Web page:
Bishop John A. Floersh of Louisville, in 1923. COURTESY OF ARCHIVES
Bishop John A. Floersh and the ‘Nun Problem’
BY EDWARD WILSON, ARCHIVES
In early September 1925, the newly-appointed Bishop of Louisville, Bishop John A. Floersh, received some distressing news. The relatively young, 38-year-old bishop received word that parishioners in one of the counties in his expansive diocese had become entrenched in a bitter legal battle. The dispute centered on the presence of religious attire in public schools. The county that the letter was referring to was Daviess County. Being that this was prior to the creation of the Diocese of Owensboro, this was his concern.
The conflict began with the closure of public schools in the historically Catholic settlements of Knottsville, St. Lawrence and St. Joseph. The public schools closed after Catholic schools opened and hundreds of children began to attend the Catholic institutions instead.
After time had passed, families in the area began to complain that they were paying school taxes when the public schools had long since closed. They believed that a perfect solution would be for the county to lease the Catholic school buildings from the parishes and pay the Ursuline Sisters public school wages to continue instruction. Though this seemed agreeable to the families, the school board, by a slim margin, ruled that they would not allow the wearing of nuns’ garments in a public school.
This frustrated several of the families and caused them to take the battle to a higher court. In turn, those opposed to a Catholic presence in public institutions initiated a campaign. A broadside was mailed out, and the dispute began to become visible to those outside of the small communities.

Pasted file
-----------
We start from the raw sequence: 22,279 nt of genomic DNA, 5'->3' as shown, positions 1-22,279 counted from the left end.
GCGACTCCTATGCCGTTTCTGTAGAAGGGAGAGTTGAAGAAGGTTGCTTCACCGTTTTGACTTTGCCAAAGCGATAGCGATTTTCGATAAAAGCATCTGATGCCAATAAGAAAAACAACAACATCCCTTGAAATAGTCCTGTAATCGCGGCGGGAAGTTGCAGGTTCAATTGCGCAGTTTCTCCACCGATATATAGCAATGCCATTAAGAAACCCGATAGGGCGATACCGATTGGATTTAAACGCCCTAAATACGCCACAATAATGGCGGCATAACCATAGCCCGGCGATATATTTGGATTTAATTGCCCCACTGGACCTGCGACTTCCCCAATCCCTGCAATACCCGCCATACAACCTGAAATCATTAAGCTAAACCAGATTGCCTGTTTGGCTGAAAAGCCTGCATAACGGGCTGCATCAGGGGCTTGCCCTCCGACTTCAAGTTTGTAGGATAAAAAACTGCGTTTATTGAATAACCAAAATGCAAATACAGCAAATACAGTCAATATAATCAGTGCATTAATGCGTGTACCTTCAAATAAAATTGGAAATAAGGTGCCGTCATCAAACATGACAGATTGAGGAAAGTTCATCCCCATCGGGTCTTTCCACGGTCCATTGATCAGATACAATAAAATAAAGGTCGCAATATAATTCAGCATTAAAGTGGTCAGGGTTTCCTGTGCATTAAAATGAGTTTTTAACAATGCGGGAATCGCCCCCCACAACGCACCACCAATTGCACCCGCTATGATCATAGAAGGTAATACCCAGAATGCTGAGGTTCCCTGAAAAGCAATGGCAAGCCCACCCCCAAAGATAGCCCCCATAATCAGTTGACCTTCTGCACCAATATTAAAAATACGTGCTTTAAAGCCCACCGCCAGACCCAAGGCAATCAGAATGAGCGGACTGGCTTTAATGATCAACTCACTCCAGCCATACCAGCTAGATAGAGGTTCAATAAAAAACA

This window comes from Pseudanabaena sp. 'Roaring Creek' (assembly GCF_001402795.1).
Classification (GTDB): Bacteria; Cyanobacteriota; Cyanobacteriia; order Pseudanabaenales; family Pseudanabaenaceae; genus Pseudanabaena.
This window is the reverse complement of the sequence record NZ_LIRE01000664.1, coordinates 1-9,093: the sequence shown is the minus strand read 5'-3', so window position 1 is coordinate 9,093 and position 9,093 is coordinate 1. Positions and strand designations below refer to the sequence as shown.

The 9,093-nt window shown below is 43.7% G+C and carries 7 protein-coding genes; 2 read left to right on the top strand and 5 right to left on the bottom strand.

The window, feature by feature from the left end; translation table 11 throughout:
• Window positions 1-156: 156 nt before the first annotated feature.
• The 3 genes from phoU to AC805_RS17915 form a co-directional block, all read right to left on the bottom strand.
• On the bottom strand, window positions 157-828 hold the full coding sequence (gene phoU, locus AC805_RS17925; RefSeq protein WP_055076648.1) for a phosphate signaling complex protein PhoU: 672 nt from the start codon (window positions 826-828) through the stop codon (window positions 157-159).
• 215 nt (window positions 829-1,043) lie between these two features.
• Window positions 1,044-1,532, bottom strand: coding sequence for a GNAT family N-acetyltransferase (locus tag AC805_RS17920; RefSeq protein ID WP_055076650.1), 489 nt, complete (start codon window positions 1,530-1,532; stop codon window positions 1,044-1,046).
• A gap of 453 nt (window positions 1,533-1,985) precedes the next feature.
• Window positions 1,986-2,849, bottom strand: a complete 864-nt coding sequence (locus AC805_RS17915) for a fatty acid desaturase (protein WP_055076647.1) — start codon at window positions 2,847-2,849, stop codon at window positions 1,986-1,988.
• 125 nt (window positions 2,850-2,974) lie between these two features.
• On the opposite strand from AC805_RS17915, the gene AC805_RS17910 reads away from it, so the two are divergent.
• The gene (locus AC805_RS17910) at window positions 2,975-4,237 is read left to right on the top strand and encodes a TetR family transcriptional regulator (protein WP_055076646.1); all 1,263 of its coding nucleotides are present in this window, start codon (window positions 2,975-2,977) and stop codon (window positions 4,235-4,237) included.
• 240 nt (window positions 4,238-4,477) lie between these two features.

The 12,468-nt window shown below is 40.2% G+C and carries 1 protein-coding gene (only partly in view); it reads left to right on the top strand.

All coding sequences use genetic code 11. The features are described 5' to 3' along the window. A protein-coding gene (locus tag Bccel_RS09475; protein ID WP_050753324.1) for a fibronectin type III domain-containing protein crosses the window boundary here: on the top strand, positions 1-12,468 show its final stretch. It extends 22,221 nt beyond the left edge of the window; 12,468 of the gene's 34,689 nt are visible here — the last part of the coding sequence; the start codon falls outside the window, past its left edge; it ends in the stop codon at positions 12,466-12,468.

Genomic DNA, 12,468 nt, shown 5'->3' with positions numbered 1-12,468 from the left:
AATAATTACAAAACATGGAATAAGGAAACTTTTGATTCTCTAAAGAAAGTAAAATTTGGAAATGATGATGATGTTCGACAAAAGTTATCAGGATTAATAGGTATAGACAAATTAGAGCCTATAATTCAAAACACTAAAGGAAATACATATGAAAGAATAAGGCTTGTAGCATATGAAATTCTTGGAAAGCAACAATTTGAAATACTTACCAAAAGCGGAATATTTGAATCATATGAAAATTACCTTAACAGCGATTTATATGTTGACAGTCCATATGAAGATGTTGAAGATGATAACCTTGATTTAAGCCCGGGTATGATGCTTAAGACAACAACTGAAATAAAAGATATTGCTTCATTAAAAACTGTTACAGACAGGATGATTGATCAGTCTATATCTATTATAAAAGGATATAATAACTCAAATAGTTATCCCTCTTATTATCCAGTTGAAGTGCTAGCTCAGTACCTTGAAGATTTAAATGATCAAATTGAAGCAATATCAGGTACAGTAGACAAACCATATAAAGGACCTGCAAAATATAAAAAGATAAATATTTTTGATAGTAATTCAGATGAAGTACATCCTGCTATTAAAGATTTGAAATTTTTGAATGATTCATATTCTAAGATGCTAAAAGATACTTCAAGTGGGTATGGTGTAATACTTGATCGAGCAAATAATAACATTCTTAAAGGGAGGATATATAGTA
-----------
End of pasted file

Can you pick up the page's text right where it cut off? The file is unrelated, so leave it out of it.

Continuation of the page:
Though the plan had been approved by the state superintendent of public instruction, and the state attorney general, a letter dated Sept. 6, 1925 had begun circulating throughout the state and arousing opponents to the Catholic plan. Under the letterhead of the Kentucky Educational League, the letter informed readers that the Daviess County “school board, by a vote of 3 to 2” had “barred the wearing of nuns’ garb in three school districts.” The letter relayed that this led to the denial of hiring 10 nuns from leading instruction in local public schools. It specified that the decision had been accepted due to the principles of “separation of church and state.” The Kentucky Educational League affirmed that they agreed with the school board’s decision. They concluded stating that the League was assisting in defending the decision in a higher court. It also assured that no donations were needed, as two organizations had volunteered to finance the case. According to sources, the dispute began to take on a tone of fierce religious animosity.
Though many anticipated a vicious legal battle, what they received was mercy. After a meeting between Bishop Floersh and renowned Catholic lawyer LaVega Clements, it was decided that for the sake of religious civility, the case would be dropped and the schools continued as Catholic schools, unaffiliated with the public educational system. Though he was young, and had only succeeded as bishop a year prior, Bishop Floersh proved himself a skillful and prudent leader, valuing peace over conflict.
Edward Wilson is the director of the Diocese of Owensboro’s Archives and the Archives of the Ursuline Sisters of Mount Saint Joseph. Comments and questions may be sent to firstname.lastname@example.org.
Originally printed in the March 2021 issue of The Western Kentucky Catholic.